A planetary ghost in a serpent’s body

Condensed, spherical bluish nebula with arc of more diffuse red nebulosity above it
NGC 3242, imaged by Peter Goodhew.


Hydra is the largest constellation in the sky, but also one of the faintest. Apart from its brightest star, Alphard, at magnitude 2, no other stars are brighter than magnitude 3. It is a long straggling constellation, stretching to almost 6½ hours of right ascension from the borders of Monoceros in the west to those of Libra in the east. In Greek mythology, Hydra was the multi-headed serpent slain by Hercules as one of his 12 labours – Hydra and Hercules then being placed in the sky a safe distance apart from each other.

The most prominent part of the serpent is its head, consisting of a relatively tight grouping of six stars lying a few degrees north of the celestial equator and best seen in small binoculars, where they comfortably fit in a six-degree field. Being faint, and with the majority of its straggling body lying well south of the equator, the constellation is often ignored by UK deep-sky observers in favour of more northerly hunting ground. This is a shame as three fine Messier objects lie within its boundary: the open cluster M48, the globular cluster M68 and the bright face-on spiral galaxy M83. These clusters, along with the galaxy, were covered in Observers’ Forum in the 2019 April Journal. One object that Messier and his comet-hunting colleagues missed however is the planetary nebula NGC 3242, discovered by William Herschel in 1785. Now commonly known as the Ghost of Jupiter, there is still much discussion around who was the first person to give it that name. An alternative more recent moniker is the Eye Nebula – not to be confused with NGC 6543, the Cat’s Eye Nebula, in Draco.

It is not a particularly easy target from the UK unless you have a good southern horizon, as despite being relatively bright at magnitude 7.8, and with a diameter approaching that of Jupiter, its declination of almost –19 degrees means that from a latitude of 52 degrees north it culminates only 19 degrees above the horizon: a region of the sky often home to mist and murk and blocked by trees and buildings. Lying at a distance of some 1,400 light-years, it is receding from us at around 4.7km/s and expanding at 30km/s. NGC 3242 lies roughly halfway along the serpent’s winding body, at RA 10h 24.8m and Dec. –18° 38ʹ, which puts it just under two degrees south of magnitude 3.8 mu Hydrae and 15 degrees east-south-east of Alphard.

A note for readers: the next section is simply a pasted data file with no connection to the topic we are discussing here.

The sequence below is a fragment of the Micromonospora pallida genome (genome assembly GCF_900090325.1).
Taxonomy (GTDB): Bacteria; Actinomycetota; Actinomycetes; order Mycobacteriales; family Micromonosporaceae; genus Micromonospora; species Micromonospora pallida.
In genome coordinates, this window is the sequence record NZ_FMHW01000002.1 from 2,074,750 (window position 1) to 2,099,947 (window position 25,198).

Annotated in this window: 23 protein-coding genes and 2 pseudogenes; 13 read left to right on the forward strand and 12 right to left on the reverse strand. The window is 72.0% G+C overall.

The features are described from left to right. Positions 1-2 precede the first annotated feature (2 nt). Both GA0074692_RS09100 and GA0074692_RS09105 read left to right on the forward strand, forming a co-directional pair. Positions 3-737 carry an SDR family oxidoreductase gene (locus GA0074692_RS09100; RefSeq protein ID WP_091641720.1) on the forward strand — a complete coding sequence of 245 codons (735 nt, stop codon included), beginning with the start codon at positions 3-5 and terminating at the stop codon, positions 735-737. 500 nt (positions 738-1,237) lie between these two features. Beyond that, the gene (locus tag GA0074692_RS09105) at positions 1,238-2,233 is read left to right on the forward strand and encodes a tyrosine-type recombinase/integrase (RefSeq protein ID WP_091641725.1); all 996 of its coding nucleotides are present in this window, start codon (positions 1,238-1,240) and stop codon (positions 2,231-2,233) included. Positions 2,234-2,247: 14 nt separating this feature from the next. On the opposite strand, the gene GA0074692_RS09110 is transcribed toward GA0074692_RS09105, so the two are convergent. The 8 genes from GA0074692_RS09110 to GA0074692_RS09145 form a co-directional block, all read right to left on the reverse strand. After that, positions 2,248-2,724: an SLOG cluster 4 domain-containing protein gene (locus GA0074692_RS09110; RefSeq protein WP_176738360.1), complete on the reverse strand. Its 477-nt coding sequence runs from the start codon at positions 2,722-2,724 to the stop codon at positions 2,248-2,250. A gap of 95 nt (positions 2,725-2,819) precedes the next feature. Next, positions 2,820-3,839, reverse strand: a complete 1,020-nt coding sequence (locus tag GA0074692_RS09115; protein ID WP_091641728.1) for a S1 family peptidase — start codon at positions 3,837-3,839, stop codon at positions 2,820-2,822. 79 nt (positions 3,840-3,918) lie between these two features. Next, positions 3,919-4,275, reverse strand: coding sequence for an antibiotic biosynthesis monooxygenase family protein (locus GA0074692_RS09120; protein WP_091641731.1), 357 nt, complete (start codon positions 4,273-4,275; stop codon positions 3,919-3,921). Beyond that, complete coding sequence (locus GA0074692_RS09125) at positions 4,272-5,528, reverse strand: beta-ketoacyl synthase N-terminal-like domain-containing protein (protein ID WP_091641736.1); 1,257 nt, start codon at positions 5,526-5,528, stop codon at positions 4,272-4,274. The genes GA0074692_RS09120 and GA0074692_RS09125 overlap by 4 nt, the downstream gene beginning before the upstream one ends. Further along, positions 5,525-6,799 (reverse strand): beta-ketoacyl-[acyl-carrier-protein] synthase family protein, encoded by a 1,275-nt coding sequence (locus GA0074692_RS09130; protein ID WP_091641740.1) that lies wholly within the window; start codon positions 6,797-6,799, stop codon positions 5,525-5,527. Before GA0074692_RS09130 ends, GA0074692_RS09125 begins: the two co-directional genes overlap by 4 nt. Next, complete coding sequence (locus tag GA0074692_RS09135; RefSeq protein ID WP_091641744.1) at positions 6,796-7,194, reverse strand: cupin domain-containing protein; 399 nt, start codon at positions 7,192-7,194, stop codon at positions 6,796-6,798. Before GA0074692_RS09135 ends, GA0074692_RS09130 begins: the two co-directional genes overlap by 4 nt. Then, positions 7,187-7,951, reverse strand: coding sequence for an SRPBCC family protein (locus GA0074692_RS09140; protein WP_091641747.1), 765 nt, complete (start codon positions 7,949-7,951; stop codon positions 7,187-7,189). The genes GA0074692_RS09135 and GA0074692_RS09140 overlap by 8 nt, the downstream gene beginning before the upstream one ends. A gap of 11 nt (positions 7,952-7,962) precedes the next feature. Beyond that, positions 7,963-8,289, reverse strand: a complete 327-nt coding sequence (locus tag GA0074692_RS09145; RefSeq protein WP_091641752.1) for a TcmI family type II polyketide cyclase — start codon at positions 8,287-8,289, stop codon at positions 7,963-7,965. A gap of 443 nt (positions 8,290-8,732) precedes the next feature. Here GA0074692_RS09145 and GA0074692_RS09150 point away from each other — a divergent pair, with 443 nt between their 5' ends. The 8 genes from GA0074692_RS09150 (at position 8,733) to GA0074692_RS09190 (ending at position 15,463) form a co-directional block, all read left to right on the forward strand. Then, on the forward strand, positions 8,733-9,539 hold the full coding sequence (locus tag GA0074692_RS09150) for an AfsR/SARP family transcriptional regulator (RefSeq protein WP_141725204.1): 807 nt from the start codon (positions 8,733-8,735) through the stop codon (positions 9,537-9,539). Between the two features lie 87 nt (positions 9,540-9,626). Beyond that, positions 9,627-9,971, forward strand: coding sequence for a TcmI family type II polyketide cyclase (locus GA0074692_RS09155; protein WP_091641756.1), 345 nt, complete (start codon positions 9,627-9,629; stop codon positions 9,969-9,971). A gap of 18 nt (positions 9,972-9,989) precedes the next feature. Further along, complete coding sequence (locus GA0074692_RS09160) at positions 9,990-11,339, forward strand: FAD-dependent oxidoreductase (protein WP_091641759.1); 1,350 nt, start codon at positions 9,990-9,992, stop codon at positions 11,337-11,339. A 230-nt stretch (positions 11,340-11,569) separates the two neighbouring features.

Appearing star-like in 10×50 binoculars, an 80mm refractor at ×80 will show it as a small blue disc, while a 300mm or larger reflector at high power will show a bright central star surrounded by a fainter inner ring and a brighter, slightly diffuse outer ring elongated roughly north–south with a poorly defined outer edge. Most observers comment on the blue colour of the planetary. The writer, being colour blind, rarely sees colour in any deep-sky object but observing from altitude on Tenerife in 2007 with a 26-inch (660mm) reflector, the planetary appeared intensely blue and showed a tremendous amount of structural detail. An OIII filter was of minimal use in showing extra detail, although it did improve contrast with the background sky.

There is a slight mystery associated with the central star of this planetary. Most references give its magnitude as 12.1 and it is generally now regarded as an easy target in a 250mm or larger telescope so, as Stephen O’Meara has pointed out, it is surprising that John Herschel, who observed the planetary on four occasions from the Cape of Good Hope in the 1830s, made no mention of it. Has its brightness changed in the intervening period?

Observations of NGC 3242 have been received by the BAA from Martin Butcher, Miguel Araújo and Peter Goodhew. Martin Butcher, observing from the Isle of Colonsay in the Inner Hebrides (56 degrees north), imaged the planetary on 2012 Dec 31 using a Canon 40D at ISO 400, with the camera mounted at prime focus on a Meade 8-inch LX-90 fitted with a 0.63 focal reducer. The final image shown here consists of 13 sub-exposures combined and cropped to give a field size of 23×15 arcminutes. North is up. This image gives a good impression of how the planetary appears visually through a small telescope.


Martin Butcher’s image.


Miguel Araújo observed and sketched the planetary from Évora, Portugal (latitude 38.6 degrees north) in 2017 April. Although observing under a light-polluted sky, he had the advantage of observing from a more southerly latitude, increasing its altitude above the horizon. He used a Celestron C11 along with different grades of pencil and a smudging stump to create the nebulosity. The sketch was made on fine-grade paper and processed using GIMP. The annularity and variations in intensity in the rings of expelled material from the dying star are clearly seen.


Miguel Araújo’s sketch.


Peter Goodhew’s stunning image (at top of this article) was obtained using his set-up in Fregenal de la Sierra, Spain and operated remotely from his base in the UK. It consists of twin APM TMB LZOS 152 refractors fitted with QSI 6120 cameras and mounted on a 10Micron GM2000 HPS mount. Total imaging time was 40.5 hours in H-alpha, OIII and LRGB. The observation was made in 2021 March and the field size is 0° 36ʹ × 0° 23ʹ.

In addition to imaging the planetary, Peter has captured some of the interesting nebulosity around it. This nebulosity has attracted the attention of professional astronomers and was imaged by the Mayall 4-metre telescope at Kitt Peak National Observatory in 2006. The exact nature of it is not fully understood; it may be the remains of a shell of gas ejected by the planetary when it was still a red giant star, or a cloud of interstellar gas being illuminated by the planetary itself.

The Mayall image can be found here: Ghost of Jupiter, NGC 3242 | NOIRLab.

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